Eagles of Death Metal
2 October 2015
Eagles of Death Metal are a strange breed of band. Anyone unfamiliar with frontman Jesse Hughes and drummer/producer Josh Homme of Queens of the Stone Age might think them a couple of sleazy rednecks with a penchant for lewd puns. They wouldn’t be entirely wrong. Indeed, these guys seem to pop up out of nowhere every few years with another album full of sexed-up, fuzz-balling guitar insania. Most bands carefully build their music from the foot of the mountain; these guys erupt all over you.
It has been seven years since their last album Heart On was released and many appreciated it as slightly more, dare I say it, “considered” body of work to their previous stuff (the title both suggests and rejects this), with surprisingly serious odes to masturbation and lyrical elaboration on their urges to “get chicks”. Zipper Down is the duo’s fourth album, and make no mistake, the band is certainly not heading along the thoughtful song-making curve; they’re still very much wearing their outrageous sound on the front of their belt buckles.
“in an independent study, four out of three doctors say Zipper Down is an eargasm trapped inside a crazerbeam.”
Before we get down to business, let’s build some hype. When asked in an interview the significance of the name “Zipper Down”, Hughes affirmed that it is a “way of life; some people prefer zipper up, we prefer zipper down.” Homme said of the new release, “in an independent study, four out of three doctors say Zipper Down is an eargasm trapped inside a crazerbeam.” Hughes has also gone on to make statements such as, “this album will cure cancer”, “the first three songs on this album saved the lives of ten thousand Chinese children from starvation” and, “this album is like John Holmes’ dick, but even better.” Wow! This kind of relentless flippancy seems a bit like peacocking to distract from the music at first, but really, in taking the mick, they transmit a sense of modesty; a refreshing thing in an industry that takes itself far too seriously. And the best part is, EoDM have made an album that they shouldn’t be modest about.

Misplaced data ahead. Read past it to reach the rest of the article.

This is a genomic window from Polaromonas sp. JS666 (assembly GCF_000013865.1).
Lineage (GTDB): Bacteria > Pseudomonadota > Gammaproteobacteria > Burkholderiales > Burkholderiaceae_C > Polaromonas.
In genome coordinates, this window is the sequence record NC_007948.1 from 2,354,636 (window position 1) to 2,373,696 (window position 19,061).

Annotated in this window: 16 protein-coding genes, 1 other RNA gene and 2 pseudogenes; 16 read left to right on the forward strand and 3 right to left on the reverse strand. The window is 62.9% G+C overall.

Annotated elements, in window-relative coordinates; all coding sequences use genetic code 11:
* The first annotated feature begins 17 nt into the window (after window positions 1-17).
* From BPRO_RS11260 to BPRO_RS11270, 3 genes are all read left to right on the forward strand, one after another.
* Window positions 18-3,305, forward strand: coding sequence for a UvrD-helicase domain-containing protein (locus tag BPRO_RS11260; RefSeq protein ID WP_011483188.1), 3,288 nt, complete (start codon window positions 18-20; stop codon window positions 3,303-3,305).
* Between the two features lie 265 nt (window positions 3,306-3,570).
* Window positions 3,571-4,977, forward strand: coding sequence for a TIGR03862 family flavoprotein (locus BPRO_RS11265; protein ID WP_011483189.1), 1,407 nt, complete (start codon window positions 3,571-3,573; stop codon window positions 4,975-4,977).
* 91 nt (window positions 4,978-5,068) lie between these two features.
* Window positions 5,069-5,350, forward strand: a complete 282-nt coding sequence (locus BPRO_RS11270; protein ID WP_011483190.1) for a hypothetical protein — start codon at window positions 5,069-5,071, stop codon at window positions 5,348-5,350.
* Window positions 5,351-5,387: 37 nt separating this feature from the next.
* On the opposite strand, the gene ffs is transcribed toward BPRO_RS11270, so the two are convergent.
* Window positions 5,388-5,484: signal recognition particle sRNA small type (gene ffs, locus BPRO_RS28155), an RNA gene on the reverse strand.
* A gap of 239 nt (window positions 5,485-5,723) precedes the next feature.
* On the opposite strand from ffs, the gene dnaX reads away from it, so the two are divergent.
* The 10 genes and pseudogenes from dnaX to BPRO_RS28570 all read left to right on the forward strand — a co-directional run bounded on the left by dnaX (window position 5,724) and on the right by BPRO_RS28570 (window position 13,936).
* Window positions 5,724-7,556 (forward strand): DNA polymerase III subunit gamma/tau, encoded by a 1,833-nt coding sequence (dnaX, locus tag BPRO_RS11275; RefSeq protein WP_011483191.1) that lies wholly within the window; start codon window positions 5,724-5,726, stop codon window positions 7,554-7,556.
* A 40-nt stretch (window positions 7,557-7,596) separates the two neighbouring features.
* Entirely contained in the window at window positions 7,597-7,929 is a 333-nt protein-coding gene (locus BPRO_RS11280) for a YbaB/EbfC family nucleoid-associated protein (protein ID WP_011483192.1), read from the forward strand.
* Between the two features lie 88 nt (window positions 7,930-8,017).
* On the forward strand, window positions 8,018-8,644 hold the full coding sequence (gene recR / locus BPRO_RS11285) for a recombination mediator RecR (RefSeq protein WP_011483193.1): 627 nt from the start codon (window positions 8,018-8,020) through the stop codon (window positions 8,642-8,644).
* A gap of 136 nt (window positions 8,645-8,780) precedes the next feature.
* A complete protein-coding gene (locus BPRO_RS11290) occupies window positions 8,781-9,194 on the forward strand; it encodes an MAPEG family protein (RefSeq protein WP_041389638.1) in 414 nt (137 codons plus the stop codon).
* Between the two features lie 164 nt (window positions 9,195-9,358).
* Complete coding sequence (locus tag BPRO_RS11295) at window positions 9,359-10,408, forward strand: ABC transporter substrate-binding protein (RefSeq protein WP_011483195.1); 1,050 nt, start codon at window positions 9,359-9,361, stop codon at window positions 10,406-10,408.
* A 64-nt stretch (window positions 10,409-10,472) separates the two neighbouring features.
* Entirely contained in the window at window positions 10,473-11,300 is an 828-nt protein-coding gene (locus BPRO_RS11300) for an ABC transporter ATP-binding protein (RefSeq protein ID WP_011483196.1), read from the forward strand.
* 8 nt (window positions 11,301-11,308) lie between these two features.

Zipper Down sounds as punchy and raw as ever, and in places feels decidedly dancey. The opening track, Complexity, melds a bumbling bovine bass line with country-style guitar licks and rodeo-ready vocals, with Hughes semi-ironically squawking “my socks and underwear, I like to keep them clean, it’s so easy without complexity.” The second track, ‘Silverlake (K.S.O.F.M)’, is a well-crafted song-come-inside-joke about a place called Silverlake, and is a prime example of a neat rock n’ roll track; tidy in it’s production and piss-taking in its nature. Josh Homme’s drumming is tight, whilst maintaining that jerky, erratic quality as though he only picked up a pair of drumsticks that morning. ‘Got a Woman’ is a furious flurry of southern rock, balanced by the smooth hooks of its follow up, ‘I Love You All The Time’. From there on, there are some good ol’ foot stompers that lead up to a cover of Duran Duran’s ‘Save a Prayer’. This is well done – substituting synth with Homme and Hughes’ wails and dirty vintage guitar tones melds EoDM’s character with a melodic classic, creating a ghostly end result. The rest does feel a touch like filler, but it’s all sound song writing.
Once again, EoDM have made an album that ticks all of the boxes for fans of the genre. It’s not rock genius, but it’s by no means rock dirt. They’ve kept and developed their unique style and honed their song writing. For such an explosive and spontaneous band, they have produced something quite steadfast and reliable, probably thanks to the experience of the rock behemoth himself, Josh Homme. Some would perhaps criticise Zipper Down’s “sameyness” in terms of sound, but this misses the point: Eagles of Death Metal are not a band that you can comment on intellectually about the interesting chord progressions. They should be enjoyed in the heat of the moment, with a cold beer in one hand and a hot babe in the other. Here’s to that.